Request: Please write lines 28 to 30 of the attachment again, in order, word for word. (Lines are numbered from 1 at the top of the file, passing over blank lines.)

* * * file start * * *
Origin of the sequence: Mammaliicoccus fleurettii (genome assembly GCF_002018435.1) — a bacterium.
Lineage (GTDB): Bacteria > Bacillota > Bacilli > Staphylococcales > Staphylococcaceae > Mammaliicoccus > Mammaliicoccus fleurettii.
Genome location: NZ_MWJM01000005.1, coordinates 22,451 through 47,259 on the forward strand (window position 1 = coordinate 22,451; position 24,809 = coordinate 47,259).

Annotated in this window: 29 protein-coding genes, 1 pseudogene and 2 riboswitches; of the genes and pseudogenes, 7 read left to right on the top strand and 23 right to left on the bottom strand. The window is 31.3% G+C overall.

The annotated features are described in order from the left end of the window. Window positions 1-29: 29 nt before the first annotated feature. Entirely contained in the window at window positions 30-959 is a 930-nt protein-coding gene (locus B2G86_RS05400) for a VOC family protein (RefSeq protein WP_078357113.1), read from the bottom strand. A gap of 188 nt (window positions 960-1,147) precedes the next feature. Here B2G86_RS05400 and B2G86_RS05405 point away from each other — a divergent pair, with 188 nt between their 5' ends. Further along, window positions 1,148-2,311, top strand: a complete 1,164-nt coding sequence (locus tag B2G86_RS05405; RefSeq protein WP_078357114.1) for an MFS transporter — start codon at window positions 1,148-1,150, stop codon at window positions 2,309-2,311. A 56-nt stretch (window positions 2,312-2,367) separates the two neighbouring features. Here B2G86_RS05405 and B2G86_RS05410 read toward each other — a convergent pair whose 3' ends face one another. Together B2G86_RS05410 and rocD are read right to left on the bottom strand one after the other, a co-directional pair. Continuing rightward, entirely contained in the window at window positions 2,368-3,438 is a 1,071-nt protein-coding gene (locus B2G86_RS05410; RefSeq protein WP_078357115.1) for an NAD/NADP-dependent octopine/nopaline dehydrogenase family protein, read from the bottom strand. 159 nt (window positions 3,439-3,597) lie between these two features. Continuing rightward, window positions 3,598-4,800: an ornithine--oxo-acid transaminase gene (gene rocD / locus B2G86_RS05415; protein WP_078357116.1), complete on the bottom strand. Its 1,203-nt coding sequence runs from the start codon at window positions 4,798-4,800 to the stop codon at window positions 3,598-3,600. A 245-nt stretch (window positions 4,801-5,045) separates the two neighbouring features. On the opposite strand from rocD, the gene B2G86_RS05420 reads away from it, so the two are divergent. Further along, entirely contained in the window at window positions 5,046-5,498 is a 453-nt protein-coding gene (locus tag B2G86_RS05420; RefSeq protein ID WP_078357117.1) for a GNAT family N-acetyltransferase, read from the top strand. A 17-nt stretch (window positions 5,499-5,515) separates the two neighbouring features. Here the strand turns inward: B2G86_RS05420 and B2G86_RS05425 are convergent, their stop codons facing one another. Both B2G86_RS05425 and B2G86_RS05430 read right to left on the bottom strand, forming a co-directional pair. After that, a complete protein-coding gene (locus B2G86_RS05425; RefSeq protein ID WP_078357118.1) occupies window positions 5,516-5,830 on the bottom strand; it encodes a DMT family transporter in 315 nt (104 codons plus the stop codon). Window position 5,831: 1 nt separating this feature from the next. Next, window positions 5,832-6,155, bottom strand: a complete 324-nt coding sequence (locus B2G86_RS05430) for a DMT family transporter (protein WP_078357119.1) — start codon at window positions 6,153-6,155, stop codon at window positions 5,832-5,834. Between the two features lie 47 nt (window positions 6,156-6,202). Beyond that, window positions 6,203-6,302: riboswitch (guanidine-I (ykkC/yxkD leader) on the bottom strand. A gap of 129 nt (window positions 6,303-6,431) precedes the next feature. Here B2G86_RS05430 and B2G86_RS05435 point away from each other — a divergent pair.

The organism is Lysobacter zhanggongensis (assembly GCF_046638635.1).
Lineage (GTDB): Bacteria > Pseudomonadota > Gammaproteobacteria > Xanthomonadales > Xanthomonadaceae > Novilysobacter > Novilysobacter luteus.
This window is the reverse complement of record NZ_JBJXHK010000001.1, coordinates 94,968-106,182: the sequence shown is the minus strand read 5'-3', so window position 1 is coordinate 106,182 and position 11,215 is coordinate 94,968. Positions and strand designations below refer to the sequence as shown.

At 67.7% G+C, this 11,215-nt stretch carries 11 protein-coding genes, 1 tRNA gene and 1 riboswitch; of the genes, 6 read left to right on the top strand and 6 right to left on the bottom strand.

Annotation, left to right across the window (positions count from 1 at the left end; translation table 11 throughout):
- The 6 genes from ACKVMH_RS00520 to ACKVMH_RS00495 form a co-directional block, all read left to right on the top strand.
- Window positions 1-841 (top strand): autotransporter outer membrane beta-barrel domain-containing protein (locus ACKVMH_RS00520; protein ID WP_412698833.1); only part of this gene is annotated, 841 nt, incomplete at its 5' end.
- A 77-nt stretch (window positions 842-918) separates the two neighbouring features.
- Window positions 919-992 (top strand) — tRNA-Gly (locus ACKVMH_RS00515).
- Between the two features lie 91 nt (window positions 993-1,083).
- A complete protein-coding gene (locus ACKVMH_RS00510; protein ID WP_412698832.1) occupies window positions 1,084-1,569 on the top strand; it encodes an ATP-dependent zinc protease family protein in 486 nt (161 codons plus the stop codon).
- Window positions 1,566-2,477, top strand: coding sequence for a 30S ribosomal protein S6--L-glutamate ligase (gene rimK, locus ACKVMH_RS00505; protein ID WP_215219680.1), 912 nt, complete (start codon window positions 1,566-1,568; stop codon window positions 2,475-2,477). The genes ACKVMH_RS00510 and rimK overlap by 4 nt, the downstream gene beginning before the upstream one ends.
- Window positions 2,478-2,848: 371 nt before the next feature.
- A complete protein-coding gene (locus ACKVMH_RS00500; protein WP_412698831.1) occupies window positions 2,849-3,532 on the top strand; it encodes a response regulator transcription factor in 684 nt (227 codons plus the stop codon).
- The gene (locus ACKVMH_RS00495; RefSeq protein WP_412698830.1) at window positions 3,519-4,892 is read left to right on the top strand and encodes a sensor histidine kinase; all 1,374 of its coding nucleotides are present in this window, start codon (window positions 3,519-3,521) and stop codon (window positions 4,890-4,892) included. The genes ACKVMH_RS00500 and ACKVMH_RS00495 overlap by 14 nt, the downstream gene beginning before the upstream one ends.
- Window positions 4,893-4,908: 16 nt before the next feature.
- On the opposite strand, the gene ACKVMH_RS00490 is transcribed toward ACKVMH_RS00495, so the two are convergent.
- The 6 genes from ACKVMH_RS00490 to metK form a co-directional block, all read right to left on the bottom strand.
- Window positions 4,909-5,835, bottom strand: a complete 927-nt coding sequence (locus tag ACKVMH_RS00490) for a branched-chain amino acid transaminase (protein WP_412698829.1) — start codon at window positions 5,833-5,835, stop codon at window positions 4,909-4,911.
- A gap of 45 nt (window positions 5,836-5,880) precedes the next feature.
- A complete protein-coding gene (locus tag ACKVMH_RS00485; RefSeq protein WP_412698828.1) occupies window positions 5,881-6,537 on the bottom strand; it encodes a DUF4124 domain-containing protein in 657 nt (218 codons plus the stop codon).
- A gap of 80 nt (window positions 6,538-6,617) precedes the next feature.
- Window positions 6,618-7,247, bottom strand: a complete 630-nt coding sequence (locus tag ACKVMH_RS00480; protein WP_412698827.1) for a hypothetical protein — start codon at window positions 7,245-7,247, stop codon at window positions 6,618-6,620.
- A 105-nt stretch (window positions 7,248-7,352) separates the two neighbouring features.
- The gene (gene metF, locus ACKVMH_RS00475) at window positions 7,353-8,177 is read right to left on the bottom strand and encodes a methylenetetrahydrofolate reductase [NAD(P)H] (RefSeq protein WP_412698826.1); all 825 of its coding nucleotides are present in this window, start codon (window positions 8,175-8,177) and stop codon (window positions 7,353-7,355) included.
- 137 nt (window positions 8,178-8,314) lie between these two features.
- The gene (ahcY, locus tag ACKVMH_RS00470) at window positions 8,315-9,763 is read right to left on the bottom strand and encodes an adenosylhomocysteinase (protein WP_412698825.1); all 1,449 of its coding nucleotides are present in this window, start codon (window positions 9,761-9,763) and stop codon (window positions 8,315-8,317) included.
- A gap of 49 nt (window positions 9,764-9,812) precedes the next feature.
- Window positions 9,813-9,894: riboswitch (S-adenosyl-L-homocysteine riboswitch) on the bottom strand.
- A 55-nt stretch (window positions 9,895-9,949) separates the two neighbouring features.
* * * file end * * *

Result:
- Window positions 6,618-7,247, bottom strand: a complete 630-nt coding sequence (locus tag ACKVMH_RS00480; protein WP_412698827.1) for a hypothetical protein — start codon at window positions 7,245-7,247, stop codon at window positions 6,618-6,620.
- A 105-nt stretch (window positions 7,248-7,352) separates the two neighbouring features.
- The gene (gene metF, locus ACKVMH_RS00475) at window positions 7,353-8,177 is read right to left on the bottom strand and encodes a methylenetetrahydrofolate reductase [NAD(P)H] (RefSeq protein WP_412698826.1); all 825 of its coding nucleotides are present in this window, start codon (window positions 8,175-8,177) and stop codon (window positions 7,353-7,355) included.